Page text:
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final prose

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									1. INTRODUCTION

       Stephen Crane’s Maggie: A Girl of the Streets was first published at his own expense

in 1893. Literary critic William Dean Howells was so impressed with the novel that he helped

get it published by D. Appleton and Company in 1896. Maggie came to be regarded as one of

Crane’s finest and most eloquent statements on environmental determinism.


       The story centers on Maggie Johnson, a pretty young woman who struggles to survive

the brutal environment of the Bowery, a New York City slum, at the end of the nineteenth

century. Abused by an alcoholic mother and victimized by the overwhelming poverty of the

slums, Maggie falls in love with a charming bartender, who, she tells herself, will help her

escape her harsh life. Maggie’s relationship with Pete compounds her suffering, however,

when her family and her neighbors condemn her. Eventually abandoned by her lover, as well

as her family, Maggie is forced to make a living on the cruel city streets. Crane’s unblinking

depiction of the devastating environmental forces that ultimately destroy this young, hopeful

woman was celebrated as one of the most important documents of American Naturalism.




2. DISCUSSION

A. Author's Biography
       Stephen Crane (1871-1900), an American fiction writer and poet, was also a

newspaper reporter. His novel "The Red Badge of Courage" stands high among the world's

books depicting warfare.


       After the Civil War, William Dean Howells, Henry James, and others established

realism as the standard mode of American fiction. In the 1890s younger writers tried to

enlarge the territory of realism with impressionist, symbolist, and even new romantic

approaches. Of these pioneers, Stephen Crane was the most influential.


       Crane was born on Nov. 1, 1871, the fourteenth and last child of Mary Helen Crane

and the Reverend Doctor Jonathan Townley Crane, presiding elder of the Newark, N.J.,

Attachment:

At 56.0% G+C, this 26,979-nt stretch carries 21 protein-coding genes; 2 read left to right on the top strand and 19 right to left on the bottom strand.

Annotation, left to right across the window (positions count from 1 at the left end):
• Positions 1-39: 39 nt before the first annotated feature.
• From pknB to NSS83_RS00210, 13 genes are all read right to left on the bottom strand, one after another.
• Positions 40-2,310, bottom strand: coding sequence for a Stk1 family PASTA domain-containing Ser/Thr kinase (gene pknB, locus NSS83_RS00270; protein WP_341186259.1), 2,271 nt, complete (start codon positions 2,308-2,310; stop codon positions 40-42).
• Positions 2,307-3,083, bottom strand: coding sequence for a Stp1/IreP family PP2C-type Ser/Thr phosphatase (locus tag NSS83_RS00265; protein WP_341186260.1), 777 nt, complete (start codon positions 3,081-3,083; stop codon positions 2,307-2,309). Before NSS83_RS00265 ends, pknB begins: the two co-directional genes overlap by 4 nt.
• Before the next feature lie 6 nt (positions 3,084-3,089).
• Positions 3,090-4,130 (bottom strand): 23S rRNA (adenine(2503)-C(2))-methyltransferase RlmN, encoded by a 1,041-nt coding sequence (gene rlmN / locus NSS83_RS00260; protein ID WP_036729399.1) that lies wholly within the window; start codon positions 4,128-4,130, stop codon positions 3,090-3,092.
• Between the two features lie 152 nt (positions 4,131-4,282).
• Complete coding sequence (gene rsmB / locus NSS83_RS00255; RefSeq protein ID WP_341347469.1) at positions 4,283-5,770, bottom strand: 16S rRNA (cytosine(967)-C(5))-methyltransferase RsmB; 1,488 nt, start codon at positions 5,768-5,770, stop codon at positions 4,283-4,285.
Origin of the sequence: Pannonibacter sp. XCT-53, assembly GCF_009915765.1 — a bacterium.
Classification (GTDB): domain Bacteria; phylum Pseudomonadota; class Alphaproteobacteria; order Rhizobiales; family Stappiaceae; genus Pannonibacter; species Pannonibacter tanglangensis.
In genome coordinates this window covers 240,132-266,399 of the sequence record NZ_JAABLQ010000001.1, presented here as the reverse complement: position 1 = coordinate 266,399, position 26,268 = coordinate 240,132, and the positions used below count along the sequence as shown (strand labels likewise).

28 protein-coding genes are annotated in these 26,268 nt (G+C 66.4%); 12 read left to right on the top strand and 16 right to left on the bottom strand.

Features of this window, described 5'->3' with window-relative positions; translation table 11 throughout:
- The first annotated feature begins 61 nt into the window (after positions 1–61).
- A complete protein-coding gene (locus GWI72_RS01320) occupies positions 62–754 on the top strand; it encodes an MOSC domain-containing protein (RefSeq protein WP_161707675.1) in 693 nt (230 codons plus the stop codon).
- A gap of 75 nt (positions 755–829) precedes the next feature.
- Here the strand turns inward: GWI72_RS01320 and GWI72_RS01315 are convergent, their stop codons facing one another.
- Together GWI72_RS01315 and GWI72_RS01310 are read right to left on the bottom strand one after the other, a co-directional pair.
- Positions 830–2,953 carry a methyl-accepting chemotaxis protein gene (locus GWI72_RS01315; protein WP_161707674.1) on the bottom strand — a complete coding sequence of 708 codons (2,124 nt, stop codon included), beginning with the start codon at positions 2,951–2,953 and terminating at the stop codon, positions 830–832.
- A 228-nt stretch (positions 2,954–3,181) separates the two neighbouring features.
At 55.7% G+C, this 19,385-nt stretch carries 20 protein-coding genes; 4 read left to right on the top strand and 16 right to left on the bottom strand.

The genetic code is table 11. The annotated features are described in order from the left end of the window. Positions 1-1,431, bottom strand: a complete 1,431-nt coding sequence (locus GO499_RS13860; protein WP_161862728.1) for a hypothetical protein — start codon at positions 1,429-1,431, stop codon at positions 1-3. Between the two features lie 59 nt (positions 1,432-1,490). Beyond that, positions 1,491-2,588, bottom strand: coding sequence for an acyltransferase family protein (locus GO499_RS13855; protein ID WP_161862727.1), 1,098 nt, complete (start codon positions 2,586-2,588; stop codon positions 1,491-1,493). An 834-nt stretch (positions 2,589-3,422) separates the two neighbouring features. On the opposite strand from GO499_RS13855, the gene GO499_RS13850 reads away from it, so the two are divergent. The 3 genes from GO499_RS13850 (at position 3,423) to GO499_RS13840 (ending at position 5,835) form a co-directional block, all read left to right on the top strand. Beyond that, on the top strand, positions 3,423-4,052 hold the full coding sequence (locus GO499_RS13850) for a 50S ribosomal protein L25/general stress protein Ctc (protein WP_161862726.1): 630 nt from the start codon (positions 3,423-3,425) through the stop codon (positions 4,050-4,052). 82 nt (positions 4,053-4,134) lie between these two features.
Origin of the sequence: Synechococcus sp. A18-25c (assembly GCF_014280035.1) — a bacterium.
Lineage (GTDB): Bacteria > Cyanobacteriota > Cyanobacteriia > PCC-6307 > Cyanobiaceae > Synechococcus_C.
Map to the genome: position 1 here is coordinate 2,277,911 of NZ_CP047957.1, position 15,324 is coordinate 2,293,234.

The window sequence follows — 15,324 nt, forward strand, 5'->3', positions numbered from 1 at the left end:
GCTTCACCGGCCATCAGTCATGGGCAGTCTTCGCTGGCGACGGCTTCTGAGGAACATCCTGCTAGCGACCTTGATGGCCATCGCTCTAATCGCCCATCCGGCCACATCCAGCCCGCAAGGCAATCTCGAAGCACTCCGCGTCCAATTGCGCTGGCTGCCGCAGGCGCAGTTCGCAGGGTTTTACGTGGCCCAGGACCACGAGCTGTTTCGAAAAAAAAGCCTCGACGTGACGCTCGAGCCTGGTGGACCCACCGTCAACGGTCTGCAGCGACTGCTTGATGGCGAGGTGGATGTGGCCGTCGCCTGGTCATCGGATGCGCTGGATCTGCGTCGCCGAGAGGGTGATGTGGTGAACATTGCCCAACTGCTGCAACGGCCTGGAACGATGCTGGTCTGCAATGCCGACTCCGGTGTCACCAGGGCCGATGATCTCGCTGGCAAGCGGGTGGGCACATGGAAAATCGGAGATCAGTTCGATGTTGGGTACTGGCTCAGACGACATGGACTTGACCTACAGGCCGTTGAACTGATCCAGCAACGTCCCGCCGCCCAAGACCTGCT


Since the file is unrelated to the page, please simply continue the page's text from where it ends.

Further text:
district of the Methodist Church. A frail child, Stephen moved with his family from one

parsonage to another during his first 8 years. In 1880, with the death of his father, his mother

moved her family to Asbury Park, N.J. Stephen was exposed early to writing as a career: his

mother wrote on religious topics and lectured for the Women's Christian Temperance Union,

and his brother Townley worked as a newspaper reporter.


       In 1888 Crane entered military school, where he made an impressive record on the

drill field and the baseball diamond but not in the classroom. Without graduating he went to

Lafayette College, then to Syracuse University. He flunked out, but whatever his academic

record, his time had not been wasted: in his fraternity house Crane, aged 20, had written the

first draft of Maggie: A Girl of the Streets. Returning to Asbury Park as a reporter under his

brother for the New York Tribune, Crane attended Hamlin Garland's lectures on the realistic

writers. Garland was interested in the young writer, read his manuscripts, and guided his

reading.
       In 1891 Crane's mother died. Crane spent much of the next year in Sullivan County,

N.Y., where another brother practiced law. Five "Sullivan County Sketches" were published

in the Tribune and Cosmopolitan (his first magazine appearance). He went frequently to New

York City, haunting the Bowery in search of experience and literary material. When he

returned to Asbury Park, he lost his job on the Tribune (and his brother's too) by writing an

accurate description of a labor parade that undermined his Republican publisher's standing in

an election campaign. This year also brought unhappy endings to two romances.